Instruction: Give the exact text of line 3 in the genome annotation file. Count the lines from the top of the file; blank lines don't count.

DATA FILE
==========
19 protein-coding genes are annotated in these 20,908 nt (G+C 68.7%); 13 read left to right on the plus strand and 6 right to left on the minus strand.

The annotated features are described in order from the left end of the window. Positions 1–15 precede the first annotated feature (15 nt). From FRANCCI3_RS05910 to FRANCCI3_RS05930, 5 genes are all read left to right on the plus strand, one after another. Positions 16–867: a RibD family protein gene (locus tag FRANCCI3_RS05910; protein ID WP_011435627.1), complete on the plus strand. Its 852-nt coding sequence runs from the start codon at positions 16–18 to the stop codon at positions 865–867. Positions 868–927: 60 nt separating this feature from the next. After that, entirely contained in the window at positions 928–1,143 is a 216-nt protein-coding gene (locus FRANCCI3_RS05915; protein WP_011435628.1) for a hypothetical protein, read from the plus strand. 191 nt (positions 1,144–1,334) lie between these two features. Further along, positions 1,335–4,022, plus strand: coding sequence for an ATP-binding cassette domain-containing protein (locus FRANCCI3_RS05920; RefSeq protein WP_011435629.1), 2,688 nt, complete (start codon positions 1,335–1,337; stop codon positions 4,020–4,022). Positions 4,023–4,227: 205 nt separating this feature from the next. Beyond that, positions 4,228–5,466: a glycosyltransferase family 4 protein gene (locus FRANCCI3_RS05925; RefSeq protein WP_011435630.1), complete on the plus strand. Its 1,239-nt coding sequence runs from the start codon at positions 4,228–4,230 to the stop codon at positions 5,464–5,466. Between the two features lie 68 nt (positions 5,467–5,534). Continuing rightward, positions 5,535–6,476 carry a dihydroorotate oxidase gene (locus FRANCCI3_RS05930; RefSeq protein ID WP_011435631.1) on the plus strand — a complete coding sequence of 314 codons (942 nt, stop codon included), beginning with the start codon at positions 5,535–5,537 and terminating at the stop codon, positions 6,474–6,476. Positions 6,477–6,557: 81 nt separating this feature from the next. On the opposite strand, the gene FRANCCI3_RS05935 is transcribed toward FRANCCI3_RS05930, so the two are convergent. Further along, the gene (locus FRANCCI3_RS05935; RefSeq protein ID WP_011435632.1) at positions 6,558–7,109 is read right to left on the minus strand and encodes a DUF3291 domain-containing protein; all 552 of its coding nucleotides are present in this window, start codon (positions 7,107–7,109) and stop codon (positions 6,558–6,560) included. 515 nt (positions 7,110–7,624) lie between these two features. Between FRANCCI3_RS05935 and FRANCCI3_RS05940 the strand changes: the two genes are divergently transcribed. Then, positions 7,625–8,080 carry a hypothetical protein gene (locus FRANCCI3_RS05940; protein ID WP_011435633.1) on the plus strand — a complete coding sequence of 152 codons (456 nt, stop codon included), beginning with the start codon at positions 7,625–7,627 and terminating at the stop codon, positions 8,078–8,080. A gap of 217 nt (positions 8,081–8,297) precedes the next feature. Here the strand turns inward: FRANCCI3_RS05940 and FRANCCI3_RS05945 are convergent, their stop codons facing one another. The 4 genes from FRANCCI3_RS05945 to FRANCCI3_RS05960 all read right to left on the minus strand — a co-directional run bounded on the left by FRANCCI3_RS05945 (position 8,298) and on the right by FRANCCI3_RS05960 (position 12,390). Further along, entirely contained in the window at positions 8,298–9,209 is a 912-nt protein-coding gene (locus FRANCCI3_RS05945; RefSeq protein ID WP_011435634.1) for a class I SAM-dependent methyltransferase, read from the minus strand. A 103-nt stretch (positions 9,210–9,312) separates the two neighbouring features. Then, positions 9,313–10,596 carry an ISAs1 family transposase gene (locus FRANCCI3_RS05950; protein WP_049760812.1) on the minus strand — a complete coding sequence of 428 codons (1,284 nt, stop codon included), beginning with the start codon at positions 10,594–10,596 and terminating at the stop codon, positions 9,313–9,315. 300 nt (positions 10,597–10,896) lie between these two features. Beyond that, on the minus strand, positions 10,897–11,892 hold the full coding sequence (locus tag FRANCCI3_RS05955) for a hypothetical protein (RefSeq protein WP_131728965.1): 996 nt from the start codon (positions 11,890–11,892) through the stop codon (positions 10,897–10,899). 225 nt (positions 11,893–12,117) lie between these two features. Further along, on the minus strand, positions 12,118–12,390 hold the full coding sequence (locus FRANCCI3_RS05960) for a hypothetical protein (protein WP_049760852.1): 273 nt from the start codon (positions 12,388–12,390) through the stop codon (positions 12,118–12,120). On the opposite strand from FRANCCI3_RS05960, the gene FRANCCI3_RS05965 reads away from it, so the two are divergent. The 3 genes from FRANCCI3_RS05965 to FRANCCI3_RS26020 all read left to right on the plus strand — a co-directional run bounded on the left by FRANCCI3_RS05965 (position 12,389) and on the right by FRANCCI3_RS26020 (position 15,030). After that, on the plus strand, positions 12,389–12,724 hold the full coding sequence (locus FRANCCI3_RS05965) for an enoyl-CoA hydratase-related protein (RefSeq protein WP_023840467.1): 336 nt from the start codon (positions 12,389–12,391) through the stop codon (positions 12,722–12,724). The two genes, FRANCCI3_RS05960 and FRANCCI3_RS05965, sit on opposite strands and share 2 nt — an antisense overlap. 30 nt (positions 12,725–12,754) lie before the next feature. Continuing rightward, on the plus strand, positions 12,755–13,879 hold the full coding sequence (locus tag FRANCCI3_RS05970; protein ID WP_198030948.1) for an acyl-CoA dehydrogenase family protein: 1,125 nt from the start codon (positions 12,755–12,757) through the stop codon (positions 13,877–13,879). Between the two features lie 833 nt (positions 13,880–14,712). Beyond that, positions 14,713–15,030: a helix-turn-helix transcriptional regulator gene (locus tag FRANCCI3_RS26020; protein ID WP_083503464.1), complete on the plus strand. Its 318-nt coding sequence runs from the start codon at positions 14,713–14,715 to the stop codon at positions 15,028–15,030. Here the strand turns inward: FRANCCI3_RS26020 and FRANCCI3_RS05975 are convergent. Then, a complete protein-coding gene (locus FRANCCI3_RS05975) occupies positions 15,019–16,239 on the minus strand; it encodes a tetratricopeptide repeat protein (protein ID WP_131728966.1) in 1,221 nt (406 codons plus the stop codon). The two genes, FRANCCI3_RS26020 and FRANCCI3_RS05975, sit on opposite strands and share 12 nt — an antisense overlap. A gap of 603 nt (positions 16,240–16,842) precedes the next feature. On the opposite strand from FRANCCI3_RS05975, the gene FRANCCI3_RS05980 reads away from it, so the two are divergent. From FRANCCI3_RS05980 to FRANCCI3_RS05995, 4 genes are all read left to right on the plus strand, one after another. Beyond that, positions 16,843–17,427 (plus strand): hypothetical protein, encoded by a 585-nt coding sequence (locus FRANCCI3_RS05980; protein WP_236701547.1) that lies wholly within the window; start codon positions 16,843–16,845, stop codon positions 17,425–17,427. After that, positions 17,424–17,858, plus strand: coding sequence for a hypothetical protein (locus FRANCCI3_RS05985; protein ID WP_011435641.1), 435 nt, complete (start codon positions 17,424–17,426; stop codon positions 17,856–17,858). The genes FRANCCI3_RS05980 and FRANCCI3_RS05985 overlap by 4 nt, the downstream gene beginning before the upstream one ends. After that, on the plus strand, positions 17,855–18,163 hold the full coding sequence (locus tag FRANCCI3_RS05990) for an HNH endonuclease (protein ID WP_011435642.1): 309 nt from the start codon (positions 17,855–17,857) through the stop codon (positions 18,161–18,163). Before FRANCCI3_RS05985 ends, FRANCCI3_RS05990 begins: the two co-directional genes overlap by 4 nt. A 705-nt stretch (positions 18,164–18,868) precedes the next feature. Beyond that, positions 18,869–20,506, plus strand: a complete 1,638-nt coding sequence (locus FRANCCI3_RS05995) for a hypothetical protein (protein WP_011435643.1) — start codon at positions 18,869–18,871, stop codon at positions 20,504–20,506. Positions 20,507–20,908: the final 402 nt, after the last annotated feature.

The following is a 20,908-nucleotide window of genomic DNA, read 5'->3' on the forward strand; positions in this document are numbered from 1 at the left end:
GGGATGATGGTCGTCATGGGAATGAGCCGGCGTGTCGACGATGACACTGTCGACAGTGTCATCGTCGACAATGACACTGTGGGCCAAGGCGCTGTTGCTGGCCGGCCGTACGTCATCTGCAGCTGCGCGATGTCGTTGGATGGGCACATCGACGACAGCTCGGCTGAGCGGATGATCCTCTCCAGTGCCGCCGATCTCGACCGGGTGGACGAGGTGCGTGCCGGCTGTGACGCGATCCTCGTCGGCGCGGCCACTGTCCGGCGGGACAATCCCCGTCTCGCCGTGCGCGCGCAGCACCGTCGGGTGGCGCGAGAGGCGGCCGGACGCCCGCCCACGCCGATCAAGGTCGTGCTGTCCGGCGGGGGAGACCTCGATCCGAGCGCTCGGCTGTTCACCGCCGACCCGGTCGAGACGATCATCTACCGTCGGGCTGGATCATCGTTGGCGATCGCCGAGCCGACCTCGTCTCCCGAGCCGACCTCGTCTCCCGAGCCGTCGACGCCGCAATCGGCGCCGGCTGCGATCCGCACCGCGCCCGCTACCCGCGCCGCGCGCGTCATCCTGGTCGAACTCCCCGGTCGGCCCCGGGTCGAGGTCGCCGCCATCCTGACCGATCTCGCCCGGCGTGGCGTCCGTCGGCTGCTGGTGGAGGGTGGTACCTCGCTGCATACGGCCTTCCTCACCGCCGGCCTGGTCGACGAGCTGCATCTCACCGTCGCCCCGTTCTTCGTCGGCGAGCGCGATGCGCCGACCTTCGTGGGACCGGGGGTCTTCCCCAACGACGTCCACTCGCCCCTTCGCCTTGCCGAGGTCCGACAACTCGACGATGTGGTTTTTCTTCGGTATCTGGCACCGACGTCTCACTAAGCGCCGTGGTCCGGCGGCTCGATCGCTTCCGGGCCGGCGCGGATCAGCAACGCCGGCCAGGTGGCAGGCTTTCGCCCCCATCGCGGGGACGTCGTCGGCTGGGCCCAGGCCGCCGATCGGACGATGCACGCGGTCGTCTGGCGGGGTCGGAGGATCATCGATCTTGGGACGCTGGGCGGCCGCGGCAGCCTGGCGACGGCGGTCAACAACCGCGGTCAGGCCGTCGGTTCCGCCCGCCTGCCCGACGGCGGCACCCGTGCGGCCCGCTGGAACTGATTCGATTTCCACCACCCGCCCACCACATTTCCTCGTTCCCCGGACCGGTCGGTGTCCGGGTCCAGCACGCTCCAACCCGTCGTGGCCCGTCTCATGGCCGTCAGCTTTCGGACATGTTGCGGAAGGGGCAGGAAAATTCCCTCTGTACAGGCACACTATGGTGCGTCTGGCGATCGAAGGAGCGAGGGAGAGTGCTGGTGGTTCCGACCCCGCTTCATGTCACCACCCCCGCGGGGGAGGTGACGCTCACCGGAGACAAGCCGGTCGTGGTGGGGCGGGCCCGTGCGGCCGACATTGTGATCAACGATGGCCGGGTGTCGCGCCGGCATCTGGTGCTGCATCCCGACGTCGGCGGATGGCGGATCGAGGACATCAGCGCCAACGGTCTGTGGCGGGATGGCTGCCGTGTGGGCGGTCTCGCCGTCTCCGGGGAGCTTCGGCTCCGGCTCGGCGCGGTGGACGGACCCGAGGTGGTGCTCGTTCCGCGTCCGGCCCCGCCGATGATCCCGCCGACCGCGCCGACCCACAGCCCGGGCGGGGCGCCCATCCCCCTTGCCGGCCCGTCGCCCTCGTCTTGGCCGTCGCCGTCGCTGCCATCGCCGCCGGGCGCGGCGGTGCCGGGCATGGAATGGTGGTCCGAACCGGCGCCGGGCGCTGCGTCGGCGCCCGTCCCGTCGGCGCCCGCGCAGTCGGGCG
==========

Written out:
The following is a 20,908-nucleotide window of genomic DNA, read 5'->3' on the forward strand; positions in this document are numbered from 1 at the left end: